I first saw a recipe for dukka(h) on the Food Network when I was watching my fellow Quebecer, Riccardo, whip it up on his show. I was immediately intrigued, and resolved to, one day, make it myself. It is an incredibly straight-forward and easy recipe, but it didn’t seem like something that I would ever make just for myself, just like that. It seemed like more of a party appetizer…
So there is stayed, at the back of my mind, until recently when my dukkah memory was jogged, and it found its way back to the forefront.
There are many varieties of dukkah: but at its core, it is essentially nuts ground together with spices.
And because I can’t just do things simply nor easily, I found myself testing out two kinds of dukkah at once. Hey, it’s what I do.
I made the recipe that I saw on Riccardo and Friends light years ago, and I also made one that I found online. The former uses almonds and the latter, a mixture of hazelnuts and pistachios. I’ve got to be honest: they are both amazing. I figured that I would, inevitably, like one over the other, but I genuinely couldn’t decide which I liked better. It was sorta like my trying to decide which of my babies I love more…impossible.
Dukkah is traditionally put in a little dish alongside another little dish of yummy oil. Pieces of fresh bread are dipped in the oil, then in the dukkah, then into one’s mouth. Yes.
I used an amazingly-delicious, new oil that is called camelina oil. This particular oil is made in Saskatchewan by Three Farmers. It’s a cold-pressed, artisanal, oil. When compared to flax oil, grapeseed oil, avocado oil, and olive oil (all of which are popular choices for their health properties), camelina oil has the second highest omega-3 count, second only to flax oil, which is less shelf-stable than camelina, isn’t suitable for cooking purposes, and flax oil has a less pleasant taste. Camelina oil also has a high omega-6 fatty acid count, omega-9, and the lowest saturated fat count. BOOM. It doesn’t need to be refrigerated and has a very high smoke point. It’s taste is light and earthy, and it is very delicious. It paired perfectly with our dukkahs and our homemade herb-walnut bread. They even have different flavours: roasted garlic & chili infused and roasted onion & basil infused. It’s sustainable, delicious, healthy, and from the Prairies. I do love me a Canadian product…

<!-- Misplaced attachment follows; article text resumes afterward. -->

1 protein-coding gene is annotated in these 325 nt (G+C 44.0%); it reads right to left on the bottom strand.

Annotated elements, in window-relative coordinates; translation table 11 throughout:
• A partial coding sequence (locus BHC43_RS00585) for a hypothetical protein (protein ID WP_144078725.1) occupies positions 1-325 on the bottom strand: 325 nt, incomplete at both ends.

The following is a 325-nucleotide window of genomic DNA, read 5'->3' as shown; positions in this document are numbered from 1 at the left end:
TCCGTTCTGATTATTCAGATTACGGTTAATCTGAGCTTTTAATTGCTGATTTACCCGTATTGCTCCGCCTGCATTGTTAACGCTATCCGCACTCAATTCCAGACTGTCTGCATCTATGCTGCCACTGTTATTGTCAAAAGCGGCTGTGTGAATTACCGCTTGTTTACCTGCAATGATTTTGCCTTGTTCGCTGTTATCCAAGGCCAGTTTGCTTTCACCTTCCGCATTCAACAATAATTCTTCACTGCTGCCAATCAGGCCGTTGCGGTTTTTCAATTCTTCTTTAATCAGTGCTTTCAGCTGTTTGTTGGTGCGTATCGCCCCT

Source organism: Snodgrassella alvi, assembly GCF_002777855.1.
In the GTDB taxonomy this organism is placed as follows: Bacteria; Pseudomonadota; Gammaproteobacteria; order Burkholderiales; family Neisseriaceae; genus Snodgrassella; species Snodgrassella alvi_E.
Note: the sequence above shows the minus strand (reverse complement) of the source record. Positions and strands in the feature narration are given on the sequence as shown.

Dukkah could also be used as a seasoning blend in your cooking, you could dip hard boiled eggs in the dukkah as you eat them…use your creative culinary flair and dream up your own uses for this super-tasty blend of flavours.
Source: Riccardo and Friends
- 2/3 cup whole, bleached almonds
- 2 tablespoons sesame seeds
- 4 teaspoons chilli powder
- 2 teaspoons turmeric
- 1 teaspoon onion salt
- 1 teaspoon celery salt
- 1 teaspoon cumin seeds
- 1 teaspoon ground coriander
- 1/8 teaspoon cayenne pepper
- Use a mortar and pestle to grind the almonds into small pieces.
- Add the rest of the ingredients and mix well. Put into a small bowl.
Source: Chocolate and Zucchini
1/4 cup hazelnuts
1/4 cup shelled pistachios, I used pepper and sea salt
4 tablespoons sesame seeds
2 tablespoons coriander seeds
2 tablespoons cumin seeds
1 teaspoon fennel seeds
1 teaspoon black pepper berries
2 teaspoons dried thyme
1 teaspoon salt
1. Toast the hazelnuts and pistachios in a dry skillet, and set aside. Toast the seeds and berries (from sesame to black pepper) in the skillet for 2 minutes, until fragrant, shaking the skillet frequently. Let cool completely.
2. Combine all the ingredients, and grind to a coarse powder in an electric grinder or with a mortar and pestle.
They have different flavour profiles, but they are both soooo good. And they make for a great appy!